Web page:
April 1, 2016
Academic Upper Class Privileges, Funded By Taxpayers
Like almost all other Massachusetts public university and college leaders, Keith Motley is entitled to a housing allowance or house, a car, and free tuition for himself and his family members, and can cash in all of his unused vacation days and 20 percent of any unused sick days on retirement.
If the University of Massachusetts Boston chancellor leaves his job, he’d still be eligible for a one-year sabbatical at his full annual salary of $355,059. Then he’s guaranteed a position on the faculty, if he wants one, at a minimum of $280,000 a year. If Motley were to be fired without cause? The university would have to pay him up to one year’s wages.
"That sounds absolutely ridiculous," said Daniel Baxter, a sophomore from Somerville majoring in information technology at UMass. "For doing nothing for a year? That’s insane in any industry."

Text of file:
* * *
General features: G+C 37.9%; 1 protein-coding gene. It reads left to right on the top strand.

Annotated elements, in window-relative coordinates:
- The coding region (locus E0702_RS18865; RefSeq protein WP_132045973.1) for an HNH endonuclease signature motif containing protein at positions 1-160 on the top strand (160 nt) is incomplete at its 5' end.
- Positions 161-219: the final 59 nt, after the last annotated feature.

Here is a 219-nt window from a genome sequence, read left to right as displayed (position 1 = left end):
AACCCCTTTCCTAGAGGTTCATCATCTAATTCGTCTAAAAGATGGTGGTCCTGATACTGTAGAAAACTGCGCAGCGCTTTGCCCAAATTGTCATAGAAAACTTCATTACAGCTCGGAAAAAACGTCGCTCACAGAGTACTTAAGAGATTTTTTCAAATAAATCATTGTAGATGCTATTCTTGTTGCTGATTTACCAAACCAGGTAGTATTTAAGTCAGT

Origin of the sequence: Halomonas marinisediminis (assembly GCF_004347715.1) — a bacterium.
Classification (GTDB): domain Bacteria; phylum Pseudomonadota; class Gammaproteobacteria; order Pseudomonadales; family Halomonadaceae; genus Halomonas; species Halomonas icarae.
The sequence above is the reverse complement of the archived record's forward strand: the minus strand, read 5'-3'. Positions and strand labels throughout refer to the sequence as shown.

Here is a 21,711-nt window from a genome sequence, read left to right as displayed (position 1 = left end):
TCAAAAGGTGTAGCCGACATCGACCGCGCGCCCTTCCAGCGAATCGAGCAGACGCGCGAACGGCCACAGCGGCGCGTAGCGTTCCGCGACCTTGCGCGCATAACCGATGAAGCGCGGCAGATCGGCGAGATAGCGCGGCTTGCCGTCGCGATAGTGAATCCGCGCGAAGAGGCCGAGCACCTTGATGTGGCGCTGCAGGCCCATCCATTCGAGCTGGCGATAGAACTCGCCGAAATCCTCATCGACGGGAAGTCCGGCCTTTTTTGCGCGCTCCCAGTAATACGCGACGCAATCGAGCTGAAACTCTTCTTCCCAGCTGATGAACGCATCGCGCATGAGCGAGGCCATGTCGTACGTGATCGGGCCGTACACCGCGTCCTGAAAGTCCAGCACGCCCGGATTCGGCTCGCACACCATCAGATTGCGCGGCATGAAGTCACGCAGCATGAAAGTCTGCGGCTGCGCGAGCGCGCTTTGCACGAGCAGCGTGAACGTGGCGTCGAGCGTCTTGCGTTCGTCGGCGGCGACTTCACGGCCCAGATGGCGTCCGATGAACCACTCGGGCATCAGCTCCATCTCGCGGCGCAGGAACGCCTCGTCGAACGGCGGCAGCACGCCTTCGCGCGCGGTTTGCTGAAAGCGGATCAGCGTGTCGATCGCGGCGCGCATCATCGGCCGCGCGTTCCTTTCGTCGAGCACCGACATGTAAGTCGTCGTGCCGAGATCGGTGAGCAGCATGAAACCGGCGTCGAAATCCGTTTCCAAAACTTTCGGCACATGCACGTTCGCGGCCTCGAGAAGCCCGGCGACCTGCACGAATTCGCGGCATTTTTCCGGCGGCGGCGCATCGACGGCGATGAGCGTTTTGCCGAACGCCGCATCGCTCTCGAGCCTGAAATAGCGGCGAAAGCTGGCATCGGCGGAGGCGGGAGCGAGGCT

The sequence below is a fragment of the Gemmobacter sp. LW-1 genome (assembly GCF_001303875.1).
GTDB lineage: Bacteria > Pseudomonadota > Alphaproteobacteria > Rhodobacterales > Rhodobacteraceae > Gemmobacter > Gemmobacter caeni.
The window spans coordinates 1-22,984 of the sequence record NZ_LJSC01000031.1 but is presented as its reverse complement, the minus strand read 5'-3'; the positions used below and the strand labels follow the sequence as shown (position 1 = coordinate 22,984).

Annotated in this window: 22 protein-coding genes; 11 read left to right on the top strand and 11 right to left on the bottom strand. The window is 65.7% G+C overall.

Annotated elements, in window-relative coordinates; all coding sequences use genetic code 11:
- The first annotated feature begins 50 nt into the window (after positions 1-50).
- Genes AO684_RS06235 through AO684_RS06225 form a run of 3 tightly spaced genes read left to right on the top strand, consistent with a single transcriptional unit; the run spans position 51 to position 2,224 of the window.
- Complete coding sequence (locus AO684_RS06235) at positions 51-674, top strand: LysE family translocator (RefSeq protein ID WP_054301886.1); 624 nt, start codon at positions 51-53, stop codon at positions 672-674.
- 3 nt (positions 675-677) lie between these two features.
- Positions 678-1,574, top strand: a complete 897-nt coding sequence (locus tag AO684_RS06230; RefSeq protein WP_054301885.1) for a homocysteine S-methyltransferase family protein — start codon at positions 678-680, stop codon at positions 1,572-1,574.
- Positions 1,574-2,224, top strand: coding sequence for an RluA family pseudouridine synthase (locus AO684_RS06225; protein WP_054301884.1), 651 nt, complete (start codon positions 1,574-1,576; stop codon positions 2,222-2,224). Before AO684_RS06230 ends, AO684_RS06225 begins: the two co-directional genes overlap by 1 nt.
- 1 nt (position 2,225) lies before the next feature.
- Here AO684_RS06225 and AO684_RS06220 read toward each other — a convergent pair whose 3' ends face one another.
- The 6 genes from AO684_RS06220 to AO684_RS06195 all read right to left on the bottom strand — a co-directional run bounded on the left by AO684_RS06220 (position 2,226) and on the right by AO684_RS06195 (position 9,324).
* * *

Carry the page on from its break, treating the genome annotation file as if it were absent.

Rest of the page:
[. . .]
These benefits are common on American campuses. More than 60 percent of presidents at public and private colleges get all or part of their housing provided, for example, and 75 percent get cars or car allowances, according to the College and University Professional Association for Human Resources. In Massachusetts, almost all of them get both.
[. . .]
But the idea that good candidates won’t apply for college presidencies without generous incentives is hard to prove, said Saranna Thornton, a labor economist at Hampden-Sydney College in Virginia.
By Jon Marcus
The New England Center for Investigative Reporting
Posted Mar. 31, 2016 at 12:00 am
Updated at 10:42 AM